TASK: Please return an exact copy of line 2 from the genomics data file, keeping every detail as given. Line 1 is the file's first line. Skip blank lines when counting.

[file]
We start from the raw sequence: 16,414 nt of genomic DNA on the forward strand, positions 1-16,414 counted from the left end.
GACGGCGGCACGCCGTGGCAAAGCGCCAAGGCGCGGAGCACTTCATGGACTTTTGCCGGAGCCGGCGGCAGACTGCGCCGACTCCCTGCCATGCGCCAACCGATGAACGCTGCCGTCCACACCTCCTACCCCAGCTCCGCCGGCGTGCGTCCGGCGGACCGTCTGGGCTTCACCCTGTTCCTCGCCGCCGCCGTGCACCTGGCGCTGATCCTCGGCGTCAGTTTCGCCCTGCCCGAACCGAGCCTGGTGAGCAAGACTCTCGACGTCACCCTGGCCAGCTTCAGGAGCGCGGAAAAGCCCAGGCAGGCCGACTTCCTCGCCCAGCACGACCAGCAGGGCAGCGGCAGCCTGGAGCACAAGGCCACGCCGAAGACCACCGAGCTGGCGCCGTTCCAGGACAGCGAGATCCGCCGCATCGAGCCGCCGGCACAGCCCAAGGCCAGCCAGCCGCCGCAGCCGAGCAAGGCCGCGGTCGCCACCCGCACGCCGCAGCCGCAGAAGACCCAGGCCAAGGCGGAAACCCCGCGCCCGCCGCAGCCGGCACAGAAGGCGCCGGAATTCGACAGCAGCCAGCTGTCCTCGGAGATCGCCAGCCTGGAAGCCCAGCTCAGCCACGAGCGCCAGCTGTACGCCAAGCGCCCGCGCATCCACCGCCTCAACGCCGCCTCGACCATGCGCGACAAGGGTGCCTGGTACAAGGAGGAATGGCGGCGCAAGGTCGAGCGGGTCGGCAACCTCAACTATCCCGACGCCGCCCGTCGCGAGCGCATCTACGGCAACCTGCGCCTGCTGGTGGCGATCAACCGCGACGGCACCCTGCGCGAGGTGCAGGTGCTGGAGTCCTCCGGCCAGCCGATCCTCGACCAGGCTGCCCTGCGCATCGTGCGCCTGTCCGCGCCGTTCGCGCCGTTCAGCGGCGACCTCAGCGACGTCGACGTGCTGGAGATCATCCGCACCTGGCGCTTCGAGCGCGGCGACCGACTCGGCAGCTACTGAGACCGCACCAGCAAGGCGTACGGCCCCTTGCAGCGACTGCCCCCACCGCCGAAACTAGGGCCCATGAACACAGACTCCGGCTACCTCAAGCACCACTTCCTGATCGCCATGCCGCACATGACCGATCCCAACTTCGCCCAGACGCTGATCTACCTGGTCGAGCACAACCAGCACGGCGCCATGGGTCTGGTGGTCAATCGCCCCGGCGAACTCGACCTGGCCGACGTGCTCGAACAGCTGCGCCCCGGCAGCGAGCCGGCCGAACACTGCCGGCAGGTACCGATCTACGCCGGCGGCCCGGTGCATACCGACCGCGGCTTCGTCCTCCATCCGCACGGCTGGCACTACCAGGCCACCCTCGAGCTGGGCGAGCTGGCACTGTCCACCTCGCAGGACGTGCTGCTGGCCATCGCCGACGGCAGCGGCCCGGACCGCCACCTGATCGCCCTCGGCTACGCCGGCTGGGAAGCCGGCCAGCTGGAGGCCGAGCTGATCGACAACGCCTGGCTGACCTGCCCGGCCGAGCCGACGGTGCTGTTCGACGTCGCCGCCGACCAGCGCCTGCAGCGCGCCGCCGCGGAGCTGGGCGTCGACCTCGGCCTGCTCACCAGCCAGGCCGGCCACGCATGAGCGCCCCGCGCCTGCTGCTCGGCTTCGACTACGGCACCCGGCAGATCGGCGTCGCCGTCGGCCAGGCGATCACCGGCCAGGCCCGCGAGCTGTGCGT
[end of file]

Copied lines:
GACGGCGGCACGCCGTGGCAAAGCGCCAAGGCGCGGAGCACTTCATGGACTTTTGCCGGAGCCGGCGGCAGACTGCGCCGACTCCCTGCCATGCGCCAACCGATGAACGCTGCCGTCCACACCTCCTACCCCAGCTCCGCCGGCGTGCGTCCGGCGGACCGTCTGGGCTTCACCCTGTTCCTCGCCGCCGCCGTGCACCTGGCGCTGATCCTCGGCGTCAGTTTCGCCCTGCCCGAACCGAGCCTGGTGAGCAAGACTCTCGACGTCACCCTGGCCAGCTTCAGGAGCGCGGAAAAGCCCAGGCAGGCCGACTTCCTCGCCCAGCACGACCAGCAGGGCAGCGGCAGCCTGGAGCACAAGGCCACGCCGAAGACCACCGAGCTGGCGCCGTTCCAGGACAGCGAGATCCGCCGCATCGAGCCGCCGGCACAGCCCAAGGCCAGCCAGCCGCCGCAGCCGAGCAAGGCCGCGGTCGCCACCCGCACGCCGCAGCCGCAGAAGACCCAGGCCAAGGCGGAAACCCCGCGCCCGCCGCAGCCGGCACAGAAGGCGCCGGAATTCGACAGCAGCCAGCTGTCCTCGGAGATCGCCAGCCTGGAAGCCCAGCTCAGCCACGAGCGCCAGCTGTACGCCAAGCGCCCGCGCATCCACCGCCTCAACGCCGCCTCGACCATGCGCGACAAGGGTGCCTGGTACAAGGAGGAATGGCGGCGCAAGGTCGAGCGGGTCGGCAACCTCAACTATCCCGACGCCGCCCGTCGCGAGCGCATCTACGGCAACCTGCGCCTGCTGGTGGCGATCAACCGCGACGGCACCCTGCGCGAGGTGCAGGTGCTGGAGTCCTCCGGCCAGCCGATCCTCGACCAGGCTGCCCTGCGCATCGTGCGCCTGTCCGCGCCGTTCGCGCCGTTCAGCGGCGACCTCAGCGACGTCGACGTGCTGGAGATCATCCGCACCTGGCGCTTCGAGCGCGGCGACCGACTCGGCAGCTACTGAGACCGCACCAGCAAGGCGTACGGCCCCTTGCAGCGACTGCCCCCACCGCCGAAACTAGGGCCCATGAACACAGACTCCGGCTACCTCAAGCACCACTTCCTGATCGCCATGCCGCACATGACCGATCCCAACTTCGCCCAGACGCTGATCTACCTGGTCGAGCACAACCAGCACGGCGCCATGGGTCTGGTGGTCAATCGCCCCGGCGAACTCGACCTGGCCGACGTGCTCGAACAGCTGCGCCCCGGCAGCGAGCCGGCCGAACACTGCCGGCAGGTACCGATCTACGCCGGCGGCCCGGTGCATACCGACCGCGGCTTCGTCCTCCATCCGCACGGCTGGCACTACCAGGCCACCCTCGAGCTGGGCGAGCTGGCACTGTCCACCTCGCAGGACGTGCTGCTGGCCATCGCCGACGGCAGCGGCCCGGACCGCCACCTGATCGCCCTCGGCTACGCCGGCTGGGAAGCCGGCCAGCTGGAGGCCGAGCTGATCGACAACGCCTGGCTGACCTGCCCGGCCGAGCCGACGGTGCTGTTCGACGTCGCCGCCGACCAGCGCCTGCAGCGCGCCGCCGCGGAGCTGGGCGTCGACCTCGGCCTGCTCACCAGCCAGGCCGGCCACGCATGAGCGCCCCGCGCCTGCTGCTCGGCTTCGACTACGGCACCCGGCAGATCGGCGTCGCCGTCGGCCAGGCGATCACCGGCCAGGCCCGCGAGCTGTGCGT